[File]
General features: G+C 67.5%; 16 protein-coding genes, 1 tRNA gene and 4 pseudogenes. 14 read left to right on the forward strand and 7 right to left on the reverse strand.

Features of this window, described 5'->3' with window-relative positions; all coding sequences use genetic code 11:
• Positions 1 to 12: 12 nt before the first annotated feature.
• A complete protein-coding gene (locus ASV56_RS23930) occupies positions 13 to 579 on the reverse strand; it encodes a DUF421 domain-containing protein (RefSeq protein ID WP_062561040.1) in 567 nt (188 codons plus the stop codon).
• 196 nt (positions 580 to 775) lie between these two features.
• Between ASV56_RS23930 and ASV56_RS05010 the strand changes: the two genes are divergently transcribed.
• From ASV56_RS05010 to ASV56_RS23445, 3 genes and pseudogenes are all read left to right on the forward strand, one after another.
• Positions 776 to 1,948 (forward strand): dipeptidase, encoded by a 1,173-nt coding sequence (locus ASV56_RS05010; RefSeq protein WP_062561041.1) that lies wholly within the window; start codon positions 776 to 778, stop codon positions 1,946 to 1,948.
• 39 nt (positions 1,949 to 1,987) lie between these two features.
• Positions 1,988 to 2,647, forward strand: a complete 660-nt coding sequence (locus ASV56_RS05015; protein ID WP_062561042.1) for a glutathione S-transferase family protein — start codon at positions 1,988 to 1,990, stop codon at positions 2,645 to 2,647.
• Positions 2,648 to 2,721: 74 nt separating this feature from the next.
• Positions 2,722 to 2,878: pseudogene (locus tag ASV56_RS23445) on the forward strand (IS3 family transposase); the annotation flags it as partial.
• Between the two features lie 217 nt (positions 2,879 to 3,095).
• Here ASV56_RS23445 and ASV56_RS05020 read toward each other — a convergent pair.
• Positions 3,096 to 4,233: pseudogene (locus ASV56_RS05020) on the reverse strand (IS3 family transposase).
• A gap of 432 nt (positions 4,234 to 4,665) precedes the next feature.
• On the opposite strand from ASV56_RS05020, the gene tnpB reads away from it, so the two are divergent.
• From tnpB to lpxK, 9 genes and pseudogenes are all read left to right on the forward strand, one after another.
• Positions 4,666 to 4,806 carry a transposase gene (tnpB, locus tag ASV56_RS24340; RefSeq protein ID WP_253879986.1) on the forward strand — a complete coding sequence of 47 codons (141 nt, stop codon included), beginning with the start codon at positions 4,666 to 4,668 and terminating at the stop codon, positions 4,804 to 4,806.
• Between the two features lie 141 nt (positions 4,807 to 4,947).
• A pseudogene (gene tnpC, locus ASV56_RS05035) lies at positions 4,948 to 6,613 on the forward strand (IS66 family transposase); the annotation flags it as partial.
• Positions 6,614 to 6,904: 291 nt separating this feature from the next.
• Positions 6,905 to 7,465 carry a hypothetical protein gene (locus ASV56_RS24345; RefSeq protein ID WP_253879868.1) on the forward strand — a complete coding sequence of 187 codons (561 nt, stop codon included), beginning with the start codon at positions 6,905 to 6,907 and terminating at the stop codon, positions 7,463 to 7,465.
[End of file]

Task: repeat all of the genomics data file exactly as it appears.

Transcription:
General features: G+C 67.5%; 16 protein-coding genes, 1 tRNA gene and 4 pseudogenes. 14 read left to right on the forward strand and 7 right to left on the reverse strand.

Features of this window, described 5'->3' with window-relative positions; all coding sequences use genetic code 11:
• Positions 1 to 12: 12 nt before the first annotated feature.
• A complete protein-coding gene (locus ASV56_RS23930) occupies positions 13 to 579 on the reverse strand; it encodes a DUF421 domain-containing protein (RefSeq protein ID WP_062561040.1) in 567 nt (188 codons plus the stop codon).
• 196 nt (positions 580 to 775) lie between these two features.
• Between ASV56_RS23930 and ASV56_RS05010 the strand changes: the two genes are divergently transcribed.
• From ASV56_RS05010 to ASV56_RS23445, 3 genes and pseudogenes are all read left to right on the forward strand, one after another.
• Positions 776 to 1,948 (forward strand): dipeptidase, encoded by a 1,173-nt coding sequence (locus ASV56_RS05010; RefSeq protein WP_062561041.1) that lies wholly within the window; start codon positions 776 to 778, stop codon positions 1,946 to 1,948.
• 39 nt (positions 1,949 to 1,987) lie between these two features.
• Positions 1,988 to 2,647, forward strand: a complete 660-nt coding sequence (locus ASV56_RS05015; protein ID WP_062561042.1) for a glutathione S-transferase family protein — start codon at positions 1,988 to 1,990, stop codon at positions 2,645 to 2,647.
• Positions 2,648 to 2,721: 74 nt separating this feature from the next.
• Positions 2,722 to 2,878: pseudogene (locus tag ASV56_RS23445) on the forward strand (IS3 family transposase); the annotation flags it as partial.
• Between the two features lie 217 nt (positions 2,879 to 3,095).
• Here ASV56_RS23445 and ASV56_RS05020 read toward each other — a convergent pair.
• Positions 3,096 to 4,233: pseudogene (locus ASV56_RS05020) on the reverse strand (IS3 family transposase).
• A gap of 432 nt (positions 4,234 to 4,665) precedes the next feature.
• On the opposite strand from ASV56_RS05020, the gene tnpB reads away from it, so the two are divergent.
• From tnpB to lpxK, 9 genes and pseudogenes are all read left to right on the forward strand, one after another.
• Positions 4,666 to 4,806 carry a transposase gene (tnpB, locus tag ASV56_RS24340; RefSeq protein ID WP_253879986.1) on the forward strand — a complete coding sequence of 47 codons (141 nt, stop codon included), beginning with the start codon at positions 4,666 to 4,668 and terminating at the stop codon, positions 4,804 to 4,806.
• Between the two features lie 141 nt (positions 4,807 to 4,947).
• A pseudogene (gene tnpC, locus ASV56_RS05035) lies at positions 4,948 to 6,613 on the forward strand (IS66 family transposase); the annotation flags it as partial.
• Positions 6,614 to 6,904: 291 nt separating this feature from the next.
• Positions 6,905 to 7,465 carry a hypothetical protein gene (locus ASV56_RS24345; RefSeq protein ID WP_253879868.1) on the forward strand — a complete coding sequence of 187 codons (561 nt, stop codon included), beginning with the start codon at positions 6,905 to 6,907 and terminating at the stop codon, positions 7,463 to 7,465.